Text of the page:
Posted by: Cirilo Meggiolaro | 01/1/2009

Tip of the day #79 – Create and alter table with Microsoft.SqlServer.Management.Smo namespace

Today’s tip is all about how to create and alter tables in a database using the Microsoft.SqlServer.Management.Smo namespace I’ve been written about this week.

If you haven’t checked the Tip #75 you should take some time to read the introduction about this namespace and know a little bit about the main classes: Server and Database. They are the entry point for most part of the tasks you may want to perform on the database.

Table class

The Table class contains several properties and methods that allow you to create, alter, drop and set the table characteristics.

How to…

For this example we are going to create a table named Customer with two columns: customer_id and customer_name. The following list describes the steps to perform this task:

  • Create an instance of the Server class;

Server svr = new Server(@”MYPC\SQLEXPRESS”);

  • Retrieve the database object instance passing the server object we created on the previous step and the database name;

Database db = new Database(svr, “SmoDb”);

  • Once you have an instance of the Database we need to create a table object instance using one of the following overloads;

public Table();
public Table(Database database, string name);
public Table(Database database, string name, string schema);

  • The next step is to create columns, set their properties and add them to the table. The column class have the following overloads:

public Column();
public Column(SqlSmoObject parent, string name);
public Column(SqlSmoObject parent, string name, DataType dataType);
public Column(SqlSmoObject parent, string name, DataType dataType, bool isFileStream);

  • The last step is to invoke the Create method;

tbl.Create();

Your code must be similar to the following:

/// Creates a server class instance.
Server svr = new Server(@”MYPC\SQLEXPRESS”);

try
{
    if (svr != null)
    {
        /// Retrieves the database from the server class instance.
        Database db = svr.Databases[“SmoDb”];

        if (db != null)
        {
            /// Creates a new table instance.
            Table tbl = new Table(db, “Customer”);

            /// Create a column to store the customer id.
            Column col1 = new Column(tbl, “customer_id”, DataType.Int);

            /// Defines the column settings.
            col1.Identity = true;
            col1.IdentityIncrement = 1;
            col1.IdentitySeed = 1;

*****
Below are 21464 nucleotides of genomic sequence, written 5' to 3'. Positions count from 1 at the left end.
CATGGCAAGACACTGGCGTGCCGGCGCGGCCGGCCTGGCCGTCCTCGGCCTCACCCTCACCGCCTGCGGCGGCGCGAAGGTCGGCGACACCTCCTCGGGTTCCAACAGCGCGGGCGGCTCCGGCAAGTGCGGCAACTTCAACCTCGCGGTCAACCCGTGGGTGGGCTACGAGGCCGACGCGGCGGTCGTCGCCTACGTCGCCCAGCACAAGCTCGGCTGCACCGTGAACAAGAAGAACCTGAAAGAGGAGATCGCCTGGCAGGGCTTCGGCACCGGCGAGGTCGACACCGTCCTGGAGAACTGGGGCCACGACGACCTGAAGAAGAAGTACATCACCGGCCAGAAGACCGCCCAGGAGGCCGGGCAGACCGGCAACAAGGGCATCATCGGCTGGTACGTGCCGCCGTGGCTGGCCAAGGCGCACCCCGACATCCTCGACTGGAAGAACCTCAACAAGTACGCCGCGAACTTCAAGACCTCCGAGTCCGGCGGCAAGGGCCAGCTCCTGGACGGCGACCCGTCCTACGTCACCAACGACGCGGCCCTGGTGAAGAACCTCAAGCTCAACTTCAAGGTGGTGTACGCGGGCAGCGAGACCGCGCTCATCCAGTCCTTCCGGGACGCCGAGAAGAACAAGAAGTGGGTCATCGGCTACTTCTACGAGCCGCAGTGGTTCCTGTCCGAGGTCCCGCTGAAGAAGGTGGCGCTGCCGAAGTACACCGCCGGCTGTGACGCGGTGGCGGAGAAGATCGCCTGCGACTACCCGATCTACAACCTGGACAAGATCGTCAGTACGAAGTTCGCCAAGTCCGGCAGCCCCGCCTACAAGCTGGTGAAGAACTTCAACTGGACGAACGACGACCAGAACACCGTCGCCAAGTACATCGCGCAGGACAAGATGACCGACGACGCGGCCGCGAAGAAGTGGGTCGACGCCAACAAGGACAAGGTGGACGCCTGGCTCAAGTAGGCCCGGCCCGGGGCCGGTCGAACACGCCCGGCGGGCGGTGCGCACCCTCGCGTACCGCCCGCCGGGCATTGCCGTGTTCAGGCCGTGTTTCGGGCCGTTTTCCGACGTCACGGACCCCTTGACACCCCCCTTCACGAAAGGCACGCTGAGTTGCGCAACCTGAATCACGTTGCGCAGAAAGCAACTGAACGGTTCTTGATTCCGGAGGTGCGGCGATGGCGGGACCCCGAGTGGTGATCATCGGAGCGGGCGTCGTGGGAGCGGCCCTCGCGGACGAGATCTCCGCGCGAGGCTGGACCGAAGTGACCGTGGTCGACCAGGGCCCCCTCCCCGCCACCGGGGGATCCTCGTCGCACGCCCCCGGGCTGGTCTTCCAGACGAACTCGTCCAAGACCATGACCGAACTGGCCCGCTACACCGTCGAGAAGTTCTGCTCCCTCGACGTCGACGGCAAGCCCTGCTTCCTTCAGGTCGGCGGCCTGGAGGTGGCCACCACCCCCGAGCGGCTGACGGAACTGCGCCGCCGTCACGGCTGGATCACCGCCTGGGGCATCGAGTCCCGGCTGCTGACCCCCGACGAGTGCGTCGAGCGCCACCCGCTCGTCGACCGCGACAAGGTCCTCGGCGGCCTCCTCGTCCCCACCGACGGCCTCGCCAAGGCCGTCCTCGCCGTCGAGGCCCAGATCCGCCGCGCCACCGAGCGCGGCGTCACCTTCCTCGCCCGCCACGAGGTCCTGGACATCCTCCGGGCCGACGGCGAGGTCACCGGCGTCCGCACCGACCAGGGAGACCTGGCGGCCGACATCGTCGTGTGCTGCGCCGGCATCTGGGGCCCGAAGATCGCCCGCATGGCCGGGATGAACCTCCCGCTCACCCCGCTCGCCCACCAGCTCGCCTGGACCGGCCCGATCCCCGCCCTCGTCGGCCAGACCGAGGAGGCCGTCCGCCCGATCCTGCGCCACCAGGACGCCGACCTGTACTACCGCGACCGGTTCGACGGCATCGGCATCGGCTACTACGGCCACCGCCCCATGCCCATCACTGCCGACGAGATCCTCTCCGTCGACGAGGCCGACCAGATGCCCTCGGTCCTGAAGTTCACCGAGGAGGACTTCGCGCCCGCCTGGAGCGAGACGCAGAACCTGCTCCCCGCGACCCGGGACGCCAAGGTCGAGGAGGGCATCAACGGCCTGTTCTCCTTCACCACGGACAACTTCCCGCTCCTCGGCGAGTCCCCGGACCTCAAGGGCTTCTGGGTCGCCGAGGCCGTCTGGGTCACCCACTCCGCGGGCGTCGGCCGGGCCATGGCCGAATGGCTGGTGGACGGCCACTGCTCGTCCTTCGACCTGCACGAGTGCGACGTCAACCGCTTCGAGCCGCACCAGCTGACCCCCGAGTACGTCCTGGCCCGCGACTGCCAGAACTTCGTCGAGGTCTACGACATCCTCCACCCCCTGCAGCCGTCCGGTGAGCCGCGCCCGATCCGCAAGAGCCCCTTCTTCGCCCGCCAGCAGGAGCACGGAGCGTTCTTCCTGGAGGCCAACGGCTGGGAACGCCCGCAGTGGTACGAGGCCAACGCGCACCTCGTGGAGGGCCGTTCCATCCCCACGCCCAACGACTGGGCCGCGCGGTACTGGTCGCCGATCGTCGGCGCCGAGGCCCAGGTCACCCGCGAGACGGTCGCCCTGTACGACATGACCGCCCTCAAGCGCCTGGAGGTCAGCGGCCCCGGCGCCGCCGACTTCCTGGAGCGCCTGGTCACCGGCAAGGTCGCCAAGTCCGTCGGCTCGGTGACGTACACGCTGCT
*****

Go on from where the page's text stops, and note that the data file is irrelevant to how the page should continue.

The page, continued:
col1.Nullable = false;

            /// Adds the column to the table.
            tbl.Columns.Add(col1);

            /// Create a column to store the customer name.
            Column col2 = new Column(tbl, “customer_name”, DataType.VarChar(200));

            /// Defines the column settings.
            col2.Nullable = false;

            /// Adds the column to the table.
            tbl.Columns.Add(col2);

            /// Adds the table to the database.
            tbl.Create();
        }
    }
}
catch (Exception ex)
{
    Console.WriteLine(ex.Message);
}

Alter Table

The steps you need to perform to alter a table are pretty similar:

  • Retrieve a server instance;
  • Retrieve a database instance;
  • Retrieve a table instance;
  • Perform the properties you need like create or drop columns, add constraints, foreign keys and so on;
  • Invoke the table Alter method.

The code must be similar to the following:

/// Creates a server class instance.
Server svr = new Server(@”MYPC\SQLEXPRESS”);

try
{
    if (svr != null)
    {
        /// Retrieves the database from the server class instance.
        Database db = svr.Databases[“SmoDb”];

        if (db != null)
        {
            /// Retrieves the table instance.
            Table tbl = db.Tables[“Customer”];

            if (tbl != null)
            {
                /// Create a column to store the customer date of birth.
                Column col3 = new Column(tbl, “customer_dob”, DataType.DateTime);

                /// Defines the column settings.
                col3.Nullable = false;

                /// Adds the column to the table.
                tbl.Columns.Add(col3);

                /// Alter table.
                tbl.Alter();
            }
        }
    }
}
catch (Exception ex)
{
    Console.WriteLine(ex.Message);
}

Tomorrow’s tip is going to explain how to work with indexes and define a primary key for our Customer table created during today’s tip.

Stay tuned!

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Responses

  1. Awesome Cirilo!


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